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Transparency vs. Accountability: Which Is More Valued in American Democracy?

by Glenn Davis, published

Many people have called for increased transparency in government, especially with intelligence agencies like the NSA, but perhaps what they really mean is better accountability.

The two terms are often used in tandem, but the contrast is vital to understanding the checks and balances we cherish in our democracy. To the extent that it is possible to have one without the other, which is more acceptable in our society? Which is more highly valued? Or, do we simply want the overseers of the agencies to do their jobs?

First, let’s look at the two expressions independently.


Accountability is about who is ultimately answerable for an action or -- in some cases -- inaction, and for the consequences ensuing from either. Accountability can denote responsibility in a positive context, or in another sense, culpability. And let’s face it, there’s plenty of blame thrown around in Washington.

Then there is the question of to whom our elected officials are accountable. One would presume the obvious answer is the electorate; at least, that would be the ideal. However, there are times elected officials must transcend accountability to those they directly represent for the greater ideal of benefiting the country as a whole.

There is also the clearly problematic temptation for our representatives to serve the interests of donors or others with influence. Accountability to the wrong people for the wrong reasons is at the root of government corruption.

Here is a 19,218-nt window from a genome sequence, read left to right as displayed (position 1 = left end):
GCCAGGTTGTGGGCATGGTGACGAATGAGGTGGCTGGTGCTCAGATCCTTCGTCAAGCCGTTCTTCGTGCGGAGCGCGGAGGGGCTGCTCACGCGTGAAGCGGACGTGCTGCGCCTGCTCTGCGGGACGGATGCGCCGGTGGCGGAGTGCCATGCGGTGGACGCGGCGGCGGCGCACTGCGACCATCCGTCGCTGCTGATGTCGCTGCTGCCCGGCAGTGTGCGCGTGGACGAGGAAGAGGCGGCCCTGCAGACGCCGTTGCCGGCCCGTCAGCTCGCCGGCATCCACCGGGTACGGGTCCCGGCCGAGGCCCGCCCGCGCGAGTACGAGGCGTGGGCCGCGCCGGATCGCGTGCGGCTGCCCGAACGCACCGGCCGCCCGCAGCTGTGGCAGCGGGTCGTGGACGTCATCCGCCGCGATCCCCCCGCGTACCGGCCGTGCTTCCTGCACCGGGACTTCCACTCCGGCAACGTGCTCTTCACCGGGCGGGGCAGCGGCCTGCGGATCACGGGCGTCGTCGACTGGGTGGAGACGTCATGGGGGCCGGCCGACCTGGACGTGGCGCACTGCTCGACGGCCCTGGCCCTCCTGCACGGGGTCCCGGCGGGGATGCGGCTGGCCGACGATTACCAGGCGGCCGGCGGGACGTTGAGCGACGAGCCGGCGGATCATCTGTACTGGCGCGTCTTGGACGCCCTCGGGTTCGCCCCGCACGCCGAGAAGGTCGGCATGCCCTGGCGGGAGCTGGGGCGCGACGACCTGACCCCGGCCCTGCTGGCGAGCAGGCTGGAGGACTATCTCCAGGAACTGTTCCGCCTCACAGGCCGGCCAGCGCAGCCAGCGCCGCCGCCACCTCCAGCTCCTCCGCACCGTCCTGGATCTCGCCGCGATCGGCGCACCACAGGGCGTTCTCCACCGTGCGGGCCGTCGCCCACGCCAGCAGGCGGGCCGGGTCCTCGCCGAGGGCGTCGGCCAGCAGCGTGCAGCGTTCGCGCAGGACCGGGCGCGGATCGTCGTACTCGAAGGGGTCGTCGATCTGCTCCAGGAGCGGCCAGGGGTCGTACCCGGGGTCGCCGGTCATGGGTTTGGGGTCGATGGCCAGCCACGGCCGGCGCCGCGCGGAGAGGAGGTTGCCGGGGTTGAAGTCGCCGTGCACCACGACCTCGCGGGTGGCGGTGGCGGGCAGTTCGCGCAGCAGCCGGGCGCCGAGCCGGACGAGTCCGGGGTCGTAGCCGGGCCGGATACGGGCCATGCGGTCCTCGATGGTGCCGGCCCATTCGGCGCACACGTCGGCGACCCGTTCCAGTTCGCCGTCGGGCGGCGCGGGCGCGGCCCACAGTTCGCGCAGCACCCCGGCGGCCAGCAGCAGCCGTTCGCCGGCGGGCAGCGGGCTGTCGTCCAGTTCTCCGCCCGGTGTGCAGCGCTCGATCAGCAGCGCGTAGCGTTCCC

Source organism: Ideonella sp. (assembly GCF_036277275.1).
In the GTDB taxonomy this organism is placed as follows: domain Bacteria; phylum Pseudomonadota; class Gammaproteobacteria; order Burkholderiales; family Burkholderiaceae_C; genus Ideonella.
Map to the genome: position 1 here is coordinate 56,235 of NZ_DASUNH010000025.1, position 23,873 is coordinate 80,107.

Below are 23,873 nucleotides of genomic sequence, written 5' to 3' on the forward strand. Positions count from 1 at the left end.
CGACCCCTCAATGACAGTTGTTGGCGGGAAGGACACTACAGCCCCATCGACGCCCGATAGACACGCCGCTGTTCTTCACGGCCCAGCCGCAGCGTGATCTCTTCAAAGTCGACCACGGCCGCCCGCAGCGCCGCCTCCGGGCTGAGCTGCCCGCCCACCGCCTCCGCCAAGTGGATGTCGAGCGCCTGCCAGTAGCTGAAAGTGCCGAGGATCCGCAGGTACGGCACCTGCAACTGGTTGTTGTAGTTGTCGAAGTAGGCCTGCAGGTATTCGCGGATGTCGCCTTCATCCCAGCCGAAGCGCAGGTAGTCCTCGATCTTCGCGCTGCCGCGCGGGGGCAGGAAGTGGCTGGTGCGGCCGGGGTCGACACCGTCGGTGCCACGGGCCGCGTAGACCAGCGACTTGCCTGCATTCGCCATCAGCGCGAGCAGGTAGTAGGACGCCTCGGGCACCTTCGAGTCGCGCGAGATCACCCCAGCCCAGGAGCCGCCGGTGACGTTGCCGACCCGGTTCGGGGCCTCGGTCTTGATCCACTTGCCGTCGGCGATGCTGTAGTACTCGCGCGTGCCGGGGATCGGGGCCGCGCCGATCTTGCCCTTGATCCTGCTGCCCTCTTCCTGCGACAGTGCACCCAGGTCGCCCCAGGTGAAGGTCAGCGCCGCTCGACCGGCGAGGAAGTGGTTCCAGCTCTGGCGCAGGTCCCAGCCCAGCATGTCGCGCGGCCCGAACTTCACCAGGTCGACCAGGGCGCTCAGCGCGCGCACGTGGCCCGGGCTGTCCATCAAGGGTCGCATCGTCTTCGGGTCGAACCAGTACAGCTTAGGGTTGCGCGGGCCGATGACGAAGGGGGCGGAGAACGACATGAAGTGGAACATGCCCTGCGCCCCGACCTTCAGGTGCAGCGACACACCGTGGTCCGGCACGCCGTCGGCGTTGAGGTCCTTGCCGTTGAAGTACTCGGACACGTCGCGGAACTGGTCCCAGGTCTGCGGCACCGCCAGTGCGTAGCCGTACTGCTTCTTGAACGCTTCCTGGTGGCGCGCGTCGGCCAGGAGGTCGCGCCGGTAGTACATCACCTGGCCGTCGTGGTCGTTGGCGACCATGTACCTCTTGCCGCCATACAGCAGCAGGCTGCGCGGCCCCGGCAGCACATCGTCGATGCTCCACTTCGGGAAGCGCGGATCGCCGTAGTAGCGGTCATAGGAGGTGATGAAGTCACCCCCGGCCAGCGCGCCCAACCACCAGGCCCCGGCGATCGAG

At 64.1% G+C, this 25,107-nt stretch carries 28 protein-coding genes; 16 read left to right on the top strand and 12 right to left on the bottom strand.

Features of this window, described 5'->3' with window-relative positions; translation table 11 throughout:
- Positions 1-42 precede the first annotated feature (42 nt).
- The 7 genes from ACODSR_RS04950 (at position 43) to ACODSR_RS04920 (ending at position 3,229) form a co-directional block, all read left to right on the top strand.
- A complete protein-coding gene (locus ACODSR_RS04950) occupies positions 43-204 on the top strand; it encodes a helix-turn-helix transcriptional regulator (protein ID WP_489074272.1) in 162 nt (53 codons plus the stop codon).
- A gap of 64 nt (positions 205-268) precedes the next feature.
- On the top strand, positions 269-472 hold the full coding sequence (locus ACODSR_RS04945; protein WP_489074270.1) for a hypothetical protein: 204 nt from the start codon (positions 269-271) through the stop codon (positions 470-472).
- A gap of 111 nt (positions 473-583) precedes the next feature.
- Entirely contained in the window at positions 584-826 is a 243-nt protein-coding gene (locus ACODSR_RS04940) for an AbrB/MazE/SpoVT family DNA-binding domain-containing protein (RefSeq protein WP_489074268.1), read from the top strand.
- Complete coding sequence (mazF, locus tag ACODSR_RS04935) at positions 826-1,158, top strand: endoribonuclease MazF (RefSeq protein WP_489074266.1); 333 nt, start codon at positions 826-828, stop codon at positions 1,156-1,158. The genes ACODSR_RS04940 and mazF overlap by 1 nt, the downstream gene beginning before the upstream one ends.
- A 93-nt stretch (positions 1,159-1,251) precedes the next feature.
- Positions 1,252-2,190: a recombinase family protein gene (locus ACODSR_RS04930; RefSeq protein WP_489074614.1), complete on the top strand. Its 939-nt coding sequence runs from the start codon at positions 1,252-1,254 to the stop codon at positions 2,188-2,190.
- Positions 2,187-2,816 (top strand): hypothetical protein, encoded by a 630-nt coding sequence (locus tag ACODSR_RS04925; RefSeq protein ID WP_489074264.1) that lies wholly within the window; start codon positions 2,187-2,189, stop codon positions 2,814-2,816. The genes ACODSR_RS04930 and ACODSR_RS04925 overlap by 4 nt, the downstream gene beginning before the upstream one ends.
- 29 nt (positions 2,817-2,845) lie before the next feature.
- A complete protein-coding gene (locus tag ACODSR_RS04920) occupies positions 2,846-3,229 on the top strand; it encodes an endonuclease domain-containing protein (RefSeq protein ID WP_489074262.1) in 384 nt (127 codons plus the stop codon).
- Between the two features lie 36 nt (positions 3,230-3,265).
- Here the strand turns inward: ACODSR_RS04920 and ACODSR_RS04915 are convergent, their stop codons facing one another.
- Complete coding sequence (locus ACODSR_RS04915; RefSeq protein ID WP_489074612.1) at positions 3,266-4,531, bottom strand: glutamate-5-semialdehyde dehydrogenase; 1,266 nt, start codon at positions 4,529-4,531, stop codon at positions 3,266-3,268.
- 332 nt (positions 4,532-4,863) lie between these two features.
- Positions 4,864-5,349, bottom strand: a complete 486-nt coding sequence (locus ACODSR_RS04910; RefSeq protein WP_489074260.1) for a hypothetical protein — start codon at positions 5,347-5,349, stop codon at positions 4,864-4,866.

How do we ensure that the public is being properly served by the government?

Our system of democracy includes many structural mechanisms which foster accountability. Checks and balances give Congress the ability to hold the Executive Branch accountable, the Supreme Court ultimate authority over legislation, and the Executive Branch its veto power over legislation.

The Government Accountability Office (GAO) exists to support Congress in its efforts to serve the people, as its auditing, investigatory, and advising agency. In this capacity, the GAO is the primary internal overseer ensuring accountability.

Freedom of the press allows the media to serve as an additional and crucial safeguard over the actions of government. Many private organizations also exist as independent watchdogs over abuses of power.

It is clear that accountability is protected at many levels. But without transparency, how can the various groups accomplish their mission? Accountability alone is not always enough to complete the circle.


Transparency is a cornerstone of democracy -- the obligation to make information accessible to the public. Openness is prized; secrecy is the enemy.

"Democracies die behind closed doors," wrote Judge Damon J. Keith in a federal court of appeals decision in 2002 condemning secret deportation hearings.

“Liberty cannot be preserved without a general knowledge among the people, who have a right...and a desire to know,” John Adams penned in 1765.

But more than an abstract concept, the public’s right for transparent, open government is protected by law.

The Freedom of Information Act (FOIA) of 1966, the Government in the Sunshine Act of 1976, and other legislation on federal, state, and local levels all contribute to a mandate of full disclosure of government activities. Open meetings and accessibility to information on government activities are central to these protections.

On President Obama’s first day of office in 2009, two memoranda were issued pledging the new administration’s commitment to open government and freedom of information.

The documents promised greater transparency in a variety of ways, including an assurance that agencies will use new technologies to make information publicly available.